US 3991535 A
The joint comprises a pair of parallel tongues of uniform thickness on an edge of one member which are pressed into grooves of uniform width in another member. The grooves are inclined from top to bottom relative to each other, bending the tongues out of parallelism and thereby locking them in the grooves to form a self-locking joint equivalent to a dovetail joint. Such tongues on the top and bottom edges of a vertical member are pressed into longitudinal grooves in elongated top and bottom chord members to form an I-beam or truss section. The tongues may be formed on the edge of a board or they may comprise the opposite face sheets on a plywood panel. Also, the joint members may be metal.
1. A structural load bearing member comprising a pair of elongated chord members of wood material and a plywood web member interconnecting said chord members by means of glued tongue and groove joints, said plywood web member having at least two layers of veneer in which the grain of the wood runs approximately perpendicular to the length of said chord members and having at least one intervening layer of veneer in which the grain of the wood runs approximately parallel with the length of said chord members, said two layers of veneer projecting beyond said intervening layer on two opposite edges of said web member to form a pair of parallel spaced apart bendable tongues on each of said opposite edges, and a pair of longitudinal grooves in each of said chord members spaced apart to receive said tongues, said grooves in each chord member being inclined from top to bottom relative to each other to bend said tongues out of parallelism with each other and form a self-locking dovetail type joint when said chord members are pressed onto said web member, said joints holding said members together in assembled relation without external clamps while said glue is setting.
2. A structural member as defined in claim 1 wherein said grooves of each pair are divergent from each other from top to bottom.
3. A structural member as defined in claim 1 wherein said chord members are non-parallel, to form a truss.
4. A structural member as defined in claim 1 wherein said chord members are parallel with each other.
5. A structural member as defined in claim 1 wherein a plurality of said web members are spaced apart from each other longitudinally of said chord members.
6. A pressed-in, self-locking dovetail type joint uniting two members of wood material, one of said members having five parallel bendable tongues extending therefrom in side by side relation, the other of said members having a first pair of grooves receiving a first pair of said tongues, a second pair of grooves receiving a second pair of said tongues and a fifth groove between said first and second pairs of grooves receiving the fifth tongue, the grooves of said first and second pairs being inclined from top to bottom relative to each other causing said first and second pairs of tongues to bend out of parallelism with each other and lock themselves in said grooves when said two members are pressed together, and said fifth groove being a guide groove receiving said fifth tongue without bending said fifth tongue.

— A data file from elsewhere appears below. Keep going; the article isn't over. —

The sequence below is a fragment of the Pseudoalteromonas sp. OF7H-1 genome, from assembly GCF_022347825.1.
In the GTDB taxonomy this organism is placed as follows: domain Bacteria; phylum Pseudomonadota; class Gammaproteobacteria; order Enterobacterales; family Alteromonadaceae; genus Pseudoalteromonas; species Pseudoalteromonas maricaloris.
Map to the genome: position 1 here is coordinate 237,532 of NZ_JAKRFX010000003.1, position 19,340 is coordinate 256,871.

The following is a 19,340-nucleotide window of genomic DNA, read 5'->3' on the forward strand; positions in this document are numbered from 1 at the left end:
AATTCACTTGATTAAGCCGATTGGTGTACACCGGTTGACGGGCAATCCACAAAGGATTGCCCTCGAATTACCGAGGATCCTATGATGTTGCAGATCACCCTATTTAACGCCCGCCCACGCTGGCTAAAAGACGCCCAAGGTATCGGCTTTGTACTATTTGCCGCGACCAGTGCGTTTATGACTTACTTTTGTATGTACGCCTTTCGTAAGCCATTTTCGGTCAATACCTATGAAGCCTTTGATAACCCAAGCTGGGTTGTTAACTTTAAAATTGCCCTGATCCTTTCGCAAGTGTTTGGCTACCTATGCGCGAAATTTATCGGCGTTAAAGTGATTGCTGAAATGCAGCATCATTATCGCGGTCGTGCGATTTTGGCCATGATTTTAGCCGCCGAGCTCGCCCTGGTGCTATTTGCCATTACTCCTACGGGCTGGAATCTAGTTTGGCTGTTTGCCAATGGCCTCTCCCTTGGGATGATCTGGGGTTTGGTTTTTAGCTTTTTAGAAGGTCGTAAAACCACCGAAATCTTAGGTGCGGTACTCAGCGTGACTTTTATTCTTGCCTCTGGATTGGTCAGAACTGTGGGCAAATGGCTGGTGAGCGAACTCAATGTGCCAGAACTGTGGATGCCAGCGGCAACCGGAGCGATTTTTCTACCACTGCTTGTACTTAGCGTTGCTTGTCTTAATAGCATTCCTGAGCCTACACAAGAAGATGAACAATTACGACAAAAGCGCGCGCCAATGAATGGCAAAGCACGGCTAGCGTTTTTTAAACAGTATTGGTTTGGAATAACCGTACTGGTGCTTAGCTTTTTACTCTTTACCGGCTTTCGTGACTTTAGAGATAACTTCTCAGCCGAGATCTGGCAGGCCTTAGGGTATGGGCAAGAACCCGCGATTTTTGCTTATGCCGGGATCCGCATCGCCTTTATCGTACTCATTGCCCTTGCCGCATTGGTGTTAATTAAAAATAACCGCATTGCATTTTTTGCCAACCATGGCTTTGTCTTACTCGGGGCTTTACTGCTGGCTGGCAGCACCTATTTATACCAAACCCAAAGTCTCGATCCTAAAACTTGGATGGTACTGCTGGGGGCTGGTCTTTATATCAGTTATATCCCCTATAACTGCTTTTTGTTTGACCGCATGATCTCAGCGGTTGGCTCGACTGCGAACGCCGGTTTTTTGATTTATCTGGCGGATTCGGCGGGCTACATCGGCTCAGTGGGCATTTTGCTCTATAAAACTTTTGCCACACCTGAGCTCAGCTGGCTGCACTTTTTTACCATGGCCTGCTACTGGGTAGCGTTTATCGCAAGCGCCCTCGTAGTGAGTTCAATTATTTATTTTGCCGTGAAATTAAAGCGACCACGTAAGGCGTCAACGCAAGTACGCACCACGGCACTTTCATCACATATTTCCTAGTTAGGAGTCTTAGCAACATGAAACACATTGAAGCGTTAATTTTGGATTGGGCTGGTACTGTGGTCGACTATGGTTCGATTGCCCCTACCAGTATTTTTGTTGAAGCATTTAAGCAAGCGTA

7. A pressed-in, self-locking dovetail type joint uniting two planar members of wood material in right angle relationship, one of said members having a pair of tongues extending along one edge thereof parallel to the plane of the member, the other of said members having a guide surface engaging the side of one tongue which confronts the other tongue and a groove receiving said other tongue, said groove being inclined from top to bottom relative to said guide surface causing said other tongue to bend out of parallelism with said one tongue and lock said other tongue in said groove when said two members are pressed together.
This invention relates to a joint having the characteristics of a dovetail joint but which may be formed by merely pressing two interfitting members together.
The effectiveness of dovetail joints has long been recognized but such joints have had limited application because of their very nature. Also, the formation of the tapered tongues and grooves has been rather complicated and expensive, usually requiring special machines. Further, such joints are usually limited to wooden members which can be glued together and then clamps are required during the setting of the glue as with other types of glued joints. Production is limited by the work involved in the preparation of the interfitting parts, by the manipulations necessary to fit them together and by the setting time of the glue.
Objects of the present invention are, therefore, to provide an improved dovetail type joint, to provide a dovetail type joint of wide application, to provide a dovetail type joint which is not subject to the limitations of conventional dovetail joints, to provide a joint which is inherently self clamping, to provide a pressed-in dovetail type joint which is especially applicable to plywood and to provide such a joint which is also applicable to metal members.